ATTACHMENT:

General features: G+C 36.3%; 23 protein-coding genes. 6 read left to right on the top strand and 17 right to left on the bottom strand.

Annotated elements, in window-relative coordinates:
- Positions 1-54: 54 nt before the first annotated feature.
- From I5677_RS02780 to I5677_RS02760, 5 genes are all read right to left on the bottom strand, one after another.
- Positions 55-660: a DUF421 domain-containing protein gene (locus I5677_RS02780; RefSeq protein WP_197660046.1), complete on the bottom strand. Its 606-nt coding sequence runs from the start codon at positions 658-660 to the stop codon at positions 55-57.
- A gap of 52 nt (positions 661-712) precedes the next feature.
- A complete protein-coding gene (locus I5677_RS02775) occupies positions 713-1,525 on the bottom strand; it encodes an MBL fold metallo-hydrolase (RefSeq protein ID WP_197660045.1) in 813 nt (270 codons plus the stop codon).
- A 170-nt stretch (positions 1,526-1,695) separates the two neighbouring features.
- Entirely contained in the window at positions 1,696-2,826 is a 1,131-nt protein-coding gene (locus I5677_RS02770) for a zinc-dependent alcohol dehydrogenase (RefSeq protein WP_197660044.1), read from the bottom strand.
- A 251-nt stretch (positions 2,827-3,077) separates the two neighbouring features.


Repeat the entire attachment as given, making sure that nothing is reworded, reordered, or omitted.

General features: G+C 36.3%; 23 protein-coding genes. 6 read left to right on the top strand and 17 right to left on the bottom strand.

Annotated elements, in window-relative coordinates:
- Positions 1-54: 54 nt before the first annotated feature.
- From I5677_RS02780 to I5677_RS02760, 5 genes are all read right to left on the bottom strand, one after another.
- Positions 55-660: a DUF421 domain-containing protein gene (locus I5677_RS02780; RefSeq protein WP_197660046.1), complete on the bottom strand. Its 606-nt coding sequence runs from the start codon at positions 658-660 to the stop codon at positions 55-57.
- A gap of 52 nt (positions 661-712) precedes the next feature.
- A complete protein-coding gene (locus I5677_RS02775) occupies positions 713-1,525 on the bottom strand; it encodes an MBL fold metallo-hydrolase (RefSeq protein ID WP_197660045.1) in 813 nt (270 codons plus the stop codon).
- A 170-nt stretch (positions 1,526-1,695) separates the two neighbouring features.
- Entirely contained in the window at positions 1,696-2,826 is a 1,131-nt protein-coding gene (locus I5677_RS02770) for a zinc-dependent alcohol dehydrogenase (RefSeq protein WP_197660044.1), read from the bottom strand.
- A 251-nt stretch (positions 2,827-3,077) separates the two neighbouring features.